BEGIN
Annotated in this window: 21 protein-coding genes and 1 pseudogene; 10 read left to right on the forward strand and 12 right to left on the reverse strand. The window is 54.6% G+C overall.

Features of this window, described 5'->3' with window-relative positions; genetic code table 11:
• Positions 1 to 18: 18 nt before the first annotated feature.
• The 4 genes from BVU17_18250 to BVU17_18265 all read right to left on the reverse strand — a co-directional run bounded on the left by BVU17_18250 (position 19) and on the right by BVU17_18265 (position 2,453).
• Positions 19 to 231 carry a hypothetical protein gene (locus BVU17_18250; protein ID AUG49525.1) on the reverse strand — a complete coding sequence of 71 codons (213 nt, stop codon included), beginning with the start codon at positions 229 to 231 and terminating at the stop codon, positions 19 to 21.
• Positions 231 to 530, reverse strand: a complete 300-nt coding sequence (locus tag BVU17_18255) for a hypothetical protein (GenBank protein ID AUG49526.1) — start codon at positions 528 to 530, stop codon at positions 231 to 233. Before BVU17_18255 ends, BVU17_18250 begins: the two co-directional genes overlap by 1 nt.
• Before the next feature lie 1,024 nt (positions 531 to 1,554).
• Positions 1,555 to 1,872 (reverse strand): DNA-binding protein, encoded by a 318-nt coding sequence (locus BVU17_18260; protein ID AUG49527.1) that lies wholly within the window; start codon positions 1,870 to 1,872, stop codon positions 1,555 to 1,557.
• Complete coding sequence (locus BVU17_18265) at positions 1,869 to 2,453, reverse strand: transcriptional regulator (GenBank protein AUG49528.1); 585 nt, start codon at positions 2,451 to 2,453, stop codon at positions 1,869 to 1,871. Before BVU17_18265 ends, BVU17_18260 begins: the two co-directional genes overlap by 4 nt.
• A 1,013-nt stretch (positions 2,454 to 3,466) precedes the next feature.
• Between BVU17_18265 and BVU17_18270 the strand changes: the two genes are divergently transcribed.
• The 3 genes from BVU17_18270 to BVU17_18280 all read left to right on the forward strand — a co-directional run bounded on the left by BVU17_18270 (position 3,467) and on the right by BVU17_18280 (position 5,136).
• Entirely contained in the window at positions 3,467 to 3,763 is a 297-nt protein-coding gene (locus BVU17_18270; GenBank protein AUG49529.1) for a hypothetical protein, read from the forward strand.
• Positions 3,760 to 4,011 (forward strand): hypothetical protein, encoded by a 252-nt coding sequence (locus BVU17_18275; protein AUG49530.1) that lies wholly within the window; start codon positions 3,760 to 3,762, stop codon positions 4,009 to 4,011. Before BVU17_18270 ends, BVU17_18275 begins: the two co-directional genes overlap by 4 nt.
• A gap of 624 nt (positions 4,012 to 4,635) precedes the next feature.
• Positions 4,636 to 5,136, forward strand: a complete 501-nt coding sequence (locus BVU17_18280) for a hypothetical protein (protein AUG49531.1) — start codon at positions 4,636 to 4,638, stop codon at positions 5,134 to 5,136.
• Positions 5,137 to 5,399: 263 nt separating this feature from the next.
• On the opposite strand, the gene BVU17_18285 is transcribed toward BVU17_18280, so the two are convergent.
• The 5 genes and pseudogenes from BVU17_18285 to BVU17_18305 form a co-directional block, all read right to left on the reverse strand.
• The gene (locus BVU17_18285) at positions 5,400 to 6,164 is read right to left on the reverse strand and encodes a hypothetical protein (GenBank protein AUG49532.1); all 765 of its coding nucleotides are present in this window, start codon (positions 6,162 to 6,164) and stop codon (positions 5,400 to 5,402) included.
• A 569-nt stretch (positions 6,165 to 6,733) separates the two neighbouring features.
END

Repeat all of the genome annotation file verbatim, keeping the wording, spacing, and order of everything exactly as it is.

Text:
Annotated in this window: 21 protein-coding genes and 1 pseudogene; 10 read left to right on the forward strand and 12 right to left on the reverse strand. The window is 54.6% G+C overall.

Features of this window, described 5'->3' with window-relative positions; genetic code table 11:
• Positions 1 to 18: 18 nt before the first annotated feature.
• The 4 genes from BVU17_18250 to BVU17_18265 all read right to left on the reverse strand — a co-directional run bounded on the left by BVU17_18250 (position 19) and on the right by BVU17_18265 (position 2,453).
• Positions 19 to 231 carry a hypothetical protein gene (locus BVU17_18250; protein ID AUG49525.1) on the reverse strand — a complete coding sequence of 71 codons (213 nt, stop codon included), beginning with the start codon at positions 229 to 231 and terminating at the stop codon, positions 19 to 21.
• Positions 231 to 530, reverse strand: a complete 300-nt coding sequence (locus tag BVU17_18255) for a hypothetical protein (GenBank protein ID AUG49526.1) — start codon at positions 528 to 530, stop codon at positions 231 to 233. Before BVU17_18255 ends, BVU17_18250 begins: the two co-directional genes overlap by 1 nt.
• Before the next feature lie 1,024 nt (positions 531 to 1,554).
• Positions 1,555 to 1,872 (reverse strand): DNA-binding protein, encoded by a 318-nt coding sequence (locus BVU17_18260; protein ID AUG49527.1) that lies wholly within the window; start codon positions 1,870 to 1,872, stop codon positions 1,555 to 1,557.
• Complete coding sequence (locus BVU17_18265) at positions 1,869 to 2,453, reverse strand: transcriptional regulator (GenBank protein AUG49528.1); 585 nt, start codon at positions 2,451 to 2,453, stop codon at positions 1,869 to 1,871. Before BVU17_18265 ends, BVU17_18260 begins: the two co-directional genes overlap by 4 nt.
• A 1,013-nt stretch (positions 2,454 to 3,466) precedes the next feature.
• Between BVU17_18265 and BVU17_18270 the strand changes: the two genes are divergently transcribed.
• The 3 genes from BVU17_18270 to BVU17_18280 all read left to right on the forward strand — a co-directional run bounded on the left by BVU17_18270 (position 3,467) and on the right by BVU17_18280 (position 5,136).
• Entirely contained in the window at positions 3,467 to 3,763 is a 297-nt protein-coding gene (locus BVU17_18270; GenBank protein AUG49529.1) for a hypothetical protein, read from the forward strand.
• Positions 3,760 to 4,011 (forward strand): hypothetical protein, encoded by a 252-nt coding sequence (locus BVU17_18275; protein AUG49530.1) that lies wholly within the window; start codon positions 3,760 to 3,762, stop codon positions 4,009 to 4,011. Before BVU17_18270 ends, BVU17_18275 begins: the two co-directional genes overlap by 4 nt.
• A gap of 624 nt (positions 4,012 to 4,635) precedes the next feature.
• Positions 4,636 to 5,136, forward strand: a complete 501-nt coding sequence (locus BVU17_18280) for a hypothetical protein (protein AUG49531.1) — start codon at positions 4,636 to 4,638, stop codon at positions 5,134 to 5,136.
• Positions 5,137 to 5,399: 263 nt separating this feature from the next.
• On the opposite strand, the gene BVU17_18285 is transcribed toward BVU17_18280, so the two are convergent.
• The 5 genes and pseudogenes from BVU17_18285 to BVU17_18305 form a co-directional block, all read right to left on the reverse strand.
• The gene (locus BVU17_18285) at positions 5,400 to 6,164 is read right to left on the reverse strand and encodes a hypothetical protein (GenBank protein AUG49532.1); all 765 of its coding nucleotides are present in this window, start codon (positions 6,162 to 6,164) and stop codon (positions 5,400 to 5,402) included.
• A 569-nt stretch (positions 6,165 to 6,733) separates the two neighbouring features.